Henry V: Into a Thousand Parts Divide Eight Actors

Hello again, Constant Readers! We Happy Few’s resident Blogslave Keith Hock here, freed from my Blogcage for our second weekend of performances! I have been ungagged and a keyboard placed in front of my fingers and now I can share with you some of those neato secrets that I couldn’t talk about until after the show opened. The fun concept I wanted to look at in this blog is something that is, by now, somewhat of a calling card of a We Happy Few show; our approach to multi-casting. We are no strangers to playing around with our actor tracks to unearth interesting nuance between different characters or highlight a particular aspect of a production, whether that’s the pervasive magic of Prospero’s island in The Tempest or Juliet’s relationship with her nurse and her cousin Tybalt. This play is no different, and I wanted to walk you through some of the thought process behind it.

**400-YEAR OLD SPOILERS BELOW**

There are three major communities in this play that we had to account for: the French court, the English court, and Cheapside. For this play, because we were paying such close attention to class dynamics, we thought it would be informative to make the doubling happen along a haves/have-nots axis wherever possible. [We also did this out of necessity; scenes generally take place between members of the same class and when you only have 8 actors and you take your Henry out of contention by having him observe just about every scene in-character you will run out of actors before you run out of roles. But I’m getting ahead of myself. -KH] Take, for instance, doubling Montjoy with Quickly.  First and most importantly, these characters would never, ever, appear in the same scene, so we knew that Riley Bartlebaugh would be free to do both. Second, Montjoy’s role is that of messenger for the French and since the French “desire nothing but odds with England”, her job is principally to carry insults from the Dauphin and Constable to Henry, engendering and encouraging the conflict. By contrast, Mistress Quickly’s (dramatically expanded) role in the English camp is that of peacemaker, keeping the Cheapside boys’ spirits up and their knives away from each other’s throats. Through her doubled eyes we see both a war begun out of pique and boredom and the ravages that same war wreaks on a family that found themselves dragged into it.

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Riley Bartlebaugh as Quickly, from We Happy Few’s Henry V, 2017. Photo by Tori Boutin

Sometimes, as above, we double to examine the differences between two characters. Other times we seek to explore unexpected similarities and create vicious ironies, as by doubling Exeter with the Boy. As before, their paths do not cross in the story so we knew we were free to send Tasha Gallop to do both. In addition, this doubling forces the audience to consider the similarities between Exeter, Henry’s uncle and most trusted advisor, and the Boy, Hal’s onetime Cheapside companion and an unwilling apprentice in blackguardy. Exeter has enough of Henry’s faith to speak for him in both parley and at the negotiation table and it is, if anything, an understatement to describe the Boy as the wisest, maturest, and most competent of the Pranksters. Considering her monologue about the worthlessness of her associates and her desire to extricate herself from their villainy, the Boy seems on the path to straighten up and make something of herself. Until she is killed in a war that Exeter helped to start.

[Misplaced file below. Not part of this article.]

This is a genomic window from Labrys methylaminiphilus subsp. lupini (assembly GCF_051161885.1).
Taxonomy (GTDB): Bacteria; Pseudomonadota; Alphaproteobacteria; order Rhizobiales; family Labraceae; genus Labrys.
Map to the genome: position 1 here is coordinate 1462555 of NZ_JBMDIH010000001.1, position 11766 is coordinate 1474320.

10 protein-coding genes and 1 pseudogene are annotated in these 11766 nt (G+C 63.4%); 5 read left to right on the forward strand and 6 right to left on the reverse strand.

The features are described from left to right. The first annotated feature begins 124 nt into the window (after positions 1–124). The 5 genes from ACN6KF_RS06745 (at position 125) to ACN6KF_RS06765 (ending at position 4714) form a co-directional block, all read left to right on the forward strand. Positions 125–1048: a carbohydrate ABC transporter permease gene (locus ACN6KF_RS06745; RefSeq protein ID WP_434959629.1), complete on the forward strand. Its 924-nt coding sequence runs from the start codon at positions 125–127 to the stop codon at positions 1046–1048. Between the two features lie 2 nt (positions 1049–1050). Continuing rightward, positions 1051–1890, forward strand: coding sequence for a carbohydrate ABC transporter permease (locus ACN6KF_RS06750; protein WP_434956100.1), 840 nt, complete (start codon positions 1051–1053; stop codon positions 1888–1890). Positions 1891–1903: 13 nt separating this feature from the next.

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Natasha Gallop as The Boy, from We Happy Few’s 2017 Henry V. Photo by Tori Boutin

Doubling also allow us to tell the story without dumping our actors into minimal roles, and keeps everyone’s business about equal. For example, our concept largely neuters the English nobility with the exception of Exeter, but there still needs to be a court around when Henry wants to say badass things like the St. Crispin’s Day speech. And for as fun and important as Nym and Bardolph are to our play, they just don’t have a ton to do, especially after they get themselves killed. So we doubled Westmoreland and Gloucester with Nym and Bardolph, to give us a chance to see how Hal’s old drinking buddies match up to Henry’s new royal associates. Then, when we saw how much fun Josh Adams and Niusha Nawab were having together, we tacked on the Constable and Dauphin to those tracks as well. For comparison, because Pistol actually makes it through the entire play and gets a nice juicy scene right at the end, there was no need for us to find another supernumerary English lord to give to Wyckham Avery to fill out her business. Pistol and Alice combined to keep her busy enough.